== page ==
Hello, fish-eaters and those who don’t eat fish (I hope that covers everyone). And hello Elon Musk who reads this. Welcome.

My name is Tomasz Goetel. I write about what bothers me—I air my grievances.

If you would like to contact me, please send an email.

If you dig my writing and find my literate lubricity truly astounding and want to bestow your appreciation upon me. . . Buy me a coffee.1

Buy The Flying Fish a coffee

An ordinary man. ‘Mine is a most peaceable disposition. My wishes are: a humble cottage with a thatched roof, but a good bed, good food, the freshest milk and butter, flowers before my window, and a few fine trees before my door; and if God wants to make my happiness complete, he will grant me the joy of seeing some six or seven of my enemies hanging from those trees. Before their death I shall, moved in my heart, forgive them all the wrong they did me in their lifetime. One must, it is true, forgive one’s enemies—but not before they have been hanged.’2

Tomasz Goetel - About image
This isn’t a photo of me. This is a photo of a protagonist who I have an affinity for—he is played by Scott Ryan in the Australian TV series Mr. Inbetween. My man.

A fifty-something-year-old man of flesh and bone born and raised in Poland. The man who is born, suffers, and dies—above all, who dies; the man who eats and drinks and plays and sleeps and thinks and wills and gambles; the man who is seen and heard; the brother, the real brother (de Unamuno)3. Sometimes I feel I understand the Fall of Man better than anyone (Kafka). After so many adventures, it is time to contemplate being ready to finish with life as little badly as possible (Stendhal); the ‘finishing’ being contingent on whenever and wherever it’d be that The Boss would call me to His-self.

Vain. With a vexed spirit. A sinful, wretched man who no longer agrees to continue to be an inveterate lifelong liar arrogant asshole gambler—that is me. When I grow up, may I please be an old man and a good Christian and, if it’s not asking too much, may I please be a good friend to a neighbour.

It is very hard to leave Thailand. I accomplished that difficult departure in July 2020, after I had lived in the Kingdom of Patient Smiles since 2006. It was also in that July of 2020 that, after a 20-year long marriage with haṭhayoga, I filed for divorce. I used to have a yoga studio and teacher academy in Phuket. Going off the island for work, I taught quite a bit in Beijing and Shanghai, Koh Samui, Bangkok, Singapore, Bandung, Berlin, and Nyon close to Geneva. Made many friends. My final five years in the Kingdom were spent working as a detox counsellor in a Phuket clinic. I live in Spain now, more about that below.

Why the flying fish?

I see ‘a flying fish’ as an ancient symbol of a simultaneously of-this-world and out-of-this-world creature. A flying fish is simultaneously real and unreal, she is a paradox, an absurd, an oxymoron, a metaphor—and I relate to the possibility of being all those myself.

Being in water and being in flight. The former is a destiny that is imposed on one, the latter a destiny that is identical with the essence of one’s soul. A flying fish is the fish that has a soul. The soul is ungovernable.4

What if one was to break with worldliness but not break with his life as a citizen, not break with beauties of the arts, not break with intellectual culture, therefore not performing an entire saltus in aliud genus (“leap into another kind of being”)? One would be a flying fish.

A flying fish is a Christian creature. As Jacques Ellul tells me, “If the Christian is necessarily in the world, he is not of it. This means that his thought, his life, and his heart are not controlled by the world, and do not depend on the world, for they belong to another Master.”5 May I, by God’s Good Grace, not neglect the Most Important. May I not perish. “For of what use is existence to the creature if it cannot know his Maker?”6

“Spiritual war”, Bob’s Cartoon

In the dark times

In the dark times, I feel compelled to write. Perhaps, I must continue to put pen to paper in the spirit of my paternal grandfather, Ferdynand Goetel (1890-1960), the Polish writer and political activist who was forced to leave Poland after the WWII due to his involvement in the Nazi German investigation of the ‘Katyn massacre’ and died in exile in London.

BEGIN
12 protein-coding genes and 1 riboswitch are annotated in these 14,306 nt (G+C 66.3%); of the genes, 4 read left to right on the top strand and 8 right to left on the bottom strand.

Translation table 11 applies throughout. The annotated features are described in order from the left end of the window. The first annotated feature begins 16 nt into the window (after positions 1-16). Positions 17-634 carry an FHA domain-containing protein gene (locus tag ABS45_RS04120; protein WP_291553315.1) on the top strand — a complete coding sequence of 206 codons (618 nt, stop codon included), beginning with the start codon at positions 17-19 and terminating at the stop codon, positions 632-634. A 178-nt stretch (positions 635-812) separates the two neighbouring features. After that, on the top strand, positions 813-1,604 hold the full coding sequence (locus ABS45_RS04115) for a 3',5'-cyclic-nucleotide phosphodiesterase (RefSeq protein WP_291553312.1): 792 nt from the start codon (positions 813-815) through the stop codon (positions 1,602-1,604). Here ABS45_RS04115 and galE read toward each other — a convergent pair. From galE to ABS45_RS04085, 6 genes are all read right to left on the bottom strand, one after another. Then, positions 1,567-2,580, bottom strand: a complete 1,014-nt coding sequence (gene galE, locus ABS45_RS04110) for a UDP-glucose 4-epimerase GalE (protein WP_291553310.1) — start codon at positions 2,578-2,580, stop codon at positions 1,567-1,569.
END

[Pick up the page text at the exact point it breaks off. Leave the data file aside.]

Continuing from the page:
In the dark times
Will there also be singing?
Yes, there will also be singing
About the dark times.
~Bertolt Brecht, Motto (fragment)

In my writing, may the Good Lord please not allow me to become that kind of writer who a philosopher ironically called a “beautiful soul”—the one who denounces chaos present in the world while forgetting to include himself in it.7

R. D. Laing (1927-1989) writes in the introduction to his The Politics of Experience, (1967):

“Few books today are forgivable. Black on the canvas, silence on the screen, an empty white sheet of paper, are perhaps feasible. There is little conjunction of truth and social ‘reality’. Around us are pseudo-events, to which we adjust with a false consciousness adapted to see these events as true and real, and even as beautiful. In the society of men the truth resides now less in what things are than in what they are not. Our social realities are so ugly if seen in the light of exiled truth, and beauty is almost no longer possible if it is not a lie.

What is to be done? We who are still half alive, living in the often fibrillating heartland of a senescent capitalism – can we do more than reflect the decay around and within us? Can we do more than sing our sad and bitter songs of disillusion and defeat?

Writing is very, very difficult for me.8

Now, what is this Substack about? Please read my first “welcome” post where you are asked for your attention so that my self-publications on the internets may be explained—and there’s another bit about the little me.

Where I am

My fate has something to do with the sea and islands; I’ve been partial to Hvar, Hawaii, Bermuda, The Bahamas, Sint Maarten, Bali, West Java, and Phuket. Today, I live in on the Mediterranean island of Ibiza.

Ibiza? Ah, nothing but a bloody babalonic Abbey of Thelema anti-monastery, if you ask me. I won’t explain. Suffice to say that telluric worldviews, tattooed-up neo-feminists and their chemically caustic shadows cast onto cacao ceremonies, Reiki “healing”, crystal fetishism, astrological ramblings, and general paganism worn on a sleeve with leathers and feathers are not my thing. (New Age has got old and may need a face lift.)

Where was I? . . . My Lord, how badly this is written. I’m sitting in a cafe as I write this and I’m so distracted. Look at the fine shoulders of this young woman who has just walked in, a holiday aura around her. . . Oh, yes. Ibiza. Why am I here? I work as a farmer in privately-owned experimental cultivation of a certain magnificent herb which on this island grows like wild mushrooms after rain.

What next? I do not know. I keep on going—that’s about all there is to say.

Ibiza, Spain